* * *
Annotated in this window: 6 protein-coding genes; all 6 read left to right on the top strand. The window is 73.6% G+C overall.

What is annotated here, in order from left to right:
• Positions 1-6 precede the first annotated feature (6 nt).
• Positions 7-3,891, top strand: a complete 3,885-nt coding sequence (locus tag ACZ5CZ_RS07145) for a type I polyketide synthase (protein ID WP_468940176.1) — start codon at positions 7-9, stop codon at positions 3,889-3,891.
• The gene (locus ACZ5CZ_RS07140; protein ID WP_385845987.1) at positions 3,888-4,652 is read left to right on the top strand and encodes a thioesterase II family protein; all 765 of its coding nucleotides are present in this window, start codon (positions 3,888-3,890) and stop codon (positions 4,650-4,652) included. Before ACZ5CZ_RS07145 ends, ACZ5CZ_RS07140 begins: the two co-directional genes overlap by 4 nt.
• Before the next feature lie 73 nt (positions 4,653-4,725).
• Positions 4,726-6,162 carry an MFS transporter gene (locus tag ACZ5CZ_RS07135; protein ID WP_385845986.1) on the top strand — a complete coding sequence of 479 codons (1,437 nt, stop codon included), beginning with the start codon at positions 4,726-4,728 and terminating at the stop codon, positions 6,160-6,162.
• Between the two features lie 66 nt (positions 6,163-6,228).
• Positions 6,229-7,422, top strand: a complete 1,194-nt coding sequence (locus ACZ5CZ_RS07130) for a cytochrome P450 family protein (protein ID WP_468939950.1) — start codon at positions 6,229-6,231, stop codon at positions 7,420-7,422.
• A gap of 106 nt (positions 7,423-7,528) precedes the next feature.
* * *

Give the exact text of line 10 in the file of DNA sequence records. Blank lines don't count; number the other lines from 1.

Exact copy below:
• A gap of 106 nt (positions 7,423-7,528) precedes the next feature.